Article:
Because they can’t. Look at poor Darwin Nunez. Similar age. Similar size (almost). Similar responsibilities (almost). He makes the same runs for Liverpool and waits for the same pass. Sometimes the ball arrives. Sometimes it doesn’t. The process is just a fraction slower. Haaland spots gaps faster than Nunez. He sizes up angles and distances quicker. These differences are measured in inches, but their careers are miles apart.
Haaland has earned the right to a whopping ego and an occasional, petulant outburst, but they never came. The genuine Haaland popped up when his hair flopped down against Arsenal. In the game’s dying moments, he removed the hairband as he anticipated the final whistle. Presumably, he didn’t expect to score, which seemed a tad naïve. But he did. And the world fell for him all over again.
Haaland reminded us what a curious creation he really is, the surreal offspring of the Terminator and a Labrador puppy. He kills, but with a tongue-flapping smile. He moves through penalty boxes like a Viking invasion and then celebrates like Pamela Anderson running along a beach in the 1990s. There’s an endearing innocence about his character that’s priceless to his employers.
The question marks surrounding the unstoppable advance of the Etihad industrial complex will not end any time soon and Haaland is undoubtedly a key part of the process – he didn’t come cheap - but he somehow floats above the fray. His boyish giddiness is perhaps matched only by Jack Grealish, but even Grealish finds himself saddled, unfairly, with the price tag asterisk. He’s often held up as a poster boy for all that’s abhorrent about City’s financial dominance: the £100 million bit-part player (at least until recently).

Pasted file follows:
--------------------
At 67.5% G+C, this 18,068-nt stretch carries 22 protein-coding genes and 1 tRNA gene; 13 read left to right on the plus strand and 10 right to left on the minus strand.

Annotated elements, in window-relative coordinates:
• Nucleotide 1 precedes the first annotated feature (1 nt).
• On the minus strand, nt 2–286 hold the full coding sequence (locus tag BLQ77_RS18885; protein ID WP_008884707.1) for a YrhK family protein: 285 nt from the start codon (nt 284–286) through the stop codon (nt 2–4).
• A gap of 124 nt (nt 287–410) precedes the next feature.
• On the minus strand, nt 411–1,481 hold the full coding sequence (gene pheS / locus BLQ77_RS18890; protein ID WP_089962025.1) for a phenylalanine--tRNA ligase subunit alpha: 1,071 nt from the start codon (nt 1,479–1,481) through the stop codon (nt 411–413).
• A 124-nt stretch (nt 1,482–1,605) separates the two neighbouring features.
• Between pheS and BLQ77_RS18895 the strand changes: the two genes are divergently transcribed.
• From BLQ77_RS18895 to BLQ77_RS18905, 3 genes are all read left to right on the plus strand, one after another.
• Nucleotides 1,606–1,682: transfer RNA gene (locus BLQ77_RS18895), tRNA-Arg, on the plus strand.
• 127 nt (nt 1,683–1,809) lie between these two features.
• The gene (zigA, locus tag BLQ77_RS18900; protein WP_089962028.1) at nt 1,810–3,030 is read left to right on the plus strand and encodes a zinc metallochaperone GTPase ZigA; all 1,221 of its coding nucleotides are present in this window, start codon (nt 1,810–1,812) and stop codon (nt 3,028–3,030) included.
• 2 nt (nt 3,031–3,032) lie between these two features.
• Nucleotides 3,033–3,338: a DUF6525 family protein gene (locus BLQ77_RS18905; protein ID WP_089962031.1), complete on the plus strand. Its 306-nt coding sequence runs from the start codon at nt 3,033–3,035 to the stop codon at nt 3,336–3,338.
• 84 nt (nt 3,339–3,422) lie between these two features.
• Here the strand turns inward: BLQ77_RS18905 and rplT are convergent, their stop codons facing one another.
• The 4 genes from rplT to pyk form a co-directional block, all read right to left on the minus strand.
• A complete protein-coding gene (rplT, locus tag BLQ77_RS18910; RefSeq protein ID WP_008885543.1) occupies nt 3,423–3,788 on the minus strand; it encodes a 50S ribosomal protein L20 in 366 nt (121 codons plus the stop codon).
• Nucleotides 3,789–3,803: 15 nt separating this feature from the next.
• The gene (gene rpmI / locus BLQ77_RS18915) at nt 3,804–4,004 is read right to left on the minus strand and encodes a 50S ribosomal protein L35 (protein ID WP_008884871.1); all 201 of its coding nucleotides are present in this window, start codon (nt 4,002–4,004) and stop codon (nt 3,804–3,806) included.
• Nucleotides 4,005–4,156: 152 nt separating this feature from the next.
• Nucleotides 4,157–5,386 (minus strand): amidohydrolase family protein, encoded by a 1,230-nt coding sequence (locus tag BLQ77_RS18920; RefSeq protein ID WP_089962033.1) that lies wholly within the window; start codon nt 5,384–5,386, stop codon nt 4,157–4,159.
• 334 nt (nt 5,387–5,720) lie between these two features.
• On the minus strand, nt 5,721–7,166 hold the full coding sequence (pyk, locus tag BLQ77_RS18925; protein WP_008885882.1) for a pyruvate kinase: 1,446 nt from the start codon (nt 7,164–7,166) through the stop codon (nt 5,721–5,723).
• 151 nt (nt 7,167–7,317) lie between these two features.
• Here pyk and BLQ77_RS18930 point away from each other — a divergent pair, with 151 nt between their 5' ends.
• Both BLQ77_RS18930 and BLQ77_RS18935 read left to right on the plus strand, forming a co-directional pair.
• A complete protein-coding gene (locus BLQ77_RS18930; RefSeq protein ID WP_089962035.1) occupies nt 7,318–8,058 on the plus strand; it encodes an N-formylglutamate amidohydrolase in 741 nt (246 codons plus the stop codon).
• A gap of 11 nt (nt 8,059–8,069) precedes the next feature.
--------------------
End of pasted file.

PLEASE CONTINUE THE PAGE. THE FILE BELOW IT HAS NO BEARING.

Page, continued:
But Haaland comes with nothing but goals. Headers, tap-ins, guided finishes and penalties are a way of life. The only way. He’s taken the fundamentals of the school playground to the most expensive production in the EPL without compromising his popularity.
Where are the character flaws? The ugliness required for an unforgiving game? Alan Shearer had his elbows. Wayne Rooney had a temper and Ronaldo had a mirror. The best usually bring baggage. Not Haaland though. He just brings his boots, scores and goes home. And he doesn’t stop smiling. It’s a wonder he doesn’t skip to the Etihad.
Manchester City assumed they were signing the missing link between routine domestic control and a Champions League breakthrough, but they could not have anticipated the global appeal of his soft power. Haaland is the cleanest tool in their PR box. He transcends the grubbiness associated with City’s financial dealings to reach a kind of purity beyond his workplace.
It’s still hard to watch the EPL turn into a monopoly. Thankfully, it’s still easy to watch Haaland.
Haaland is the cleanest tool in (Man City's) PR box. He transcends the grubbiness associated with City’s financial dealings to reach a kind of purity beyond his workplace.
Neil Humphreys is an award-winning football writer and a best-selling author, who has covered the English Premier League since 2000 and has written 26 books.